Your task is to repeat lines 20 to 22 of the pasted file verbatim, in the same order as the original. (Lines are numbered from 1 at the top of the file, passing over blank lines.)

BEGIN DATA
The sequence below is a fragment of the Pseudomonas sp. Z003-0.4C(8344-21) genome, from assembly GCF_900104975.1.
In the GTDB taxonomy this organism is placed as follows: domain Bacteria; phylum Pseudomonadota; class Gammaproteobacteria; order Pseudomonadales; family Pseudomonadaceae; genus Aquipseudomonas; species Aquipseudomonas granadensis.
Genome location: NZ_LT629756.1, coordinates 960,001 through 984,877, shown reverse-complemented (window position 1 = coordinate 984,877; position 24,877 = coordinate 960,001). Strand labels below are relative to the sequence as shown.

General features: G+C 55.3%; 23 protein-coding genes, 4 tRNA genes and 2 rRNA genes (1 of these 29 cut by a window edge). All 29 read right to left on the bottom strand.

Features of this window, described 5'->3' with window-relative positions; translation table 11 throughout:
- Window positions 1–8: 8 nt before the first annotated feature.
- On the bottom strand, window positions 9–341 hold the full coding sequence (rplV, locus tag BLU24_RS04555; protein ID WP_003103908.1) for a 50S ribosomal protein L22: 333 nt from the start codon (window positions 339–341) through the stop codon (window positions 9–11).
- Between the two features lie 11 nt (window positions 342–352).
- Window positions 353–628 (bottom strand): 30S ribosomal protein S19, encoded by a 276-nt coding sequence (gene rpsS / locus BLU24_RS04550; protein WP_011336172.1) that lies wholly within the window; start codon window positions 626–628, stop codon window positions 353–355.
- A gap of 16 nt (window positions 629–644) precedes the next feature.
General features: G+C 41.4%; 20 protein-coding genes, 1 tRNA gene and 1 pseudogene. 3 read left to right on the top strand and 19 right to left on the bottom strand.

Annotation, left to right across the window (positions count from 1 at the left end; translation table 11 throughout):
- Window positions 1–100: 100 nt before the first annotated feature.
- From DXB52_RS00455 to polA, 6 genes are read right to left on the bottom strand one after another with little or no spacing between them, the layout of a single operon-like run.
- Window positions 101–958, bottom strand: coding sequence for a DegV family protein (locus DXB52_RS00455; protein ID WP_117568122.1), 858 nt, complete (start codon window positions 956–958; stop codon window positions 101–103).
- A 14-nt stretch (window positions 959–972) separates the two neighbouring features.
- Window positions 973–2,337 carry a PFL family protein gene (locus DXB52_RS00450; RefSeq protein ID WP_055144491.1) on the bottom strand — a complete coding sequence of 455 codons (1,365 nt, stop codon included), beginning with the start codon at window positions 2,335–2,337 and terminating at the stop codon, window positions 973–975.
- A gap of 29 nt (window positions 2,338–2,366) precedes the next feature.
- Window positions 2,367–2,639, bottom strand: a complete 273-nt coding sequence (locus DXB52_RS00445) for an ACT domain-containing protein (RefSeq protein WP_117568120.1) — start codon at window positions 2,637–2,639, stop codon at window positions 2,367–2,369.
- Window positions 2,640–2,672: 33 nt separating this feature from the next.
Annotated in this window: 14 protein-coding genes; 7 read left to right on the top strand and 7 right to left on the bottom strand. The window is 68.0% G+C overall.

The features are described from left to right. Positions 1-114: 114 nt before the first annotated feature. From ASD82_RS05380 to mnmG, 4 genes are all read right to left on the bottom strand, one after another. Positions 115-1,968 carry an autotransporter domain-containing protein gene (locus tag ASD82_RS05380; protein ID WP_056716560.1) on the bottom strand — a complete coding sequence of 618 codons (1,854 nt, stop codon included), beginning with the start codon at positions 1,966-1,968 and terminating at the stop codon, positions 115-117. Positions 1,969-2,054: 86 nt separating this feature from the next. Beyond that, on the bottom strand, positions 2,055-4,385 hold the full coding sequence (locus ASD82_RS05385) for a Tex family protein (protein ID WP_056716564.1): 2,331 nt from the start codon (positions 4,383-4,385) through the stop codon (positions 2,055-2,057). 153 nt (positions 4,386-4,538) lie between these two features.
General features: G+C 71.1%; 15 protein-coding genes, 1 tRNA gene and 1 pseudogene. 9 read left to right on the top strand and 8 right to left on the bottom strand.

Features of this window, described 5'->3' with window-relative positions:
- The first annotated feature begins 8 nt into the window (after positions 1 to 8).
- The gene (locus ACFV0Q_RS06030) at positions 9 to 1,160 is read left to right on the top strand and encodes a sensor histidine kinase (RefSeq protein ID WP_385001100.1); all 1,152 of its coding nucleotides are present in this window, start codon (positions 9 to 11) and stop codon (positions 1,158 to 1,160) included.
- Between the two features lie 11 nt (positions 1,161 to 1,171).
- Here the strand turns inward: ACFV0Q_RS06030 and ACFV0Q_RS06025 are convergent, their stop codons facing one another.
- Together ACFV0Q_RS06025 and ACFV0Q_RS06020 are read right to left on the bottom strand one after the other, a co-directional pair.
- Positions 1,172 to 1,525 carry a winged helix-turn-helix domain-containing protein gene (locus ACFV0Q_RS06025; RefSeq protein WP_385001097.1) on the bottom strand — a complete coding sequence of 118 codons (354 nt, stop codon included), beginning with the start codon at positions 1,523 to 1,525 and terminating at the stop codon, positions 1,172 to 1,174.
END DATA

- Window positions 2,640–2,672: 33 nt separating this feature from the next.
Annotated in this window: 14 protein-coding genes; 7 read left to right on the top strand and 7 right to left on the bottom strand. The window is 68.0% G+C overall.

The features are described from left to right. Positions 1-114: 114 nt before the first annotated feature. From ASD82_RS05380 to mnmG, 4 genes are all read right to left on the bottom strand, one after another. Positions 115-1,968 carry an autotransporter domain-containing protein gene (locus tag ASD82_RS05380; protein ID WP_056716560.1) on the bottom strand — a complete coding sequence of 618 codons (1,854 nt, stop codon included), beginning with the start codon at positions 1,966-1,968 and terminating at the stop codon, positions 115-117. Positions 1,969-2,054: 86 nt separating this feature from the next. Beyond that, on the bottom strand, positions 2,055-4,385 hold the full coding sequence (locus ASD82_RS05385) for a Tex family protein (protein ID WP_056716564.1): 2,331 nt from the start codon (positions 4,383-4,385) through the stop codon (positions 2,055-2,057). 153 nt (positions 4,386-4,538) lie between these two features.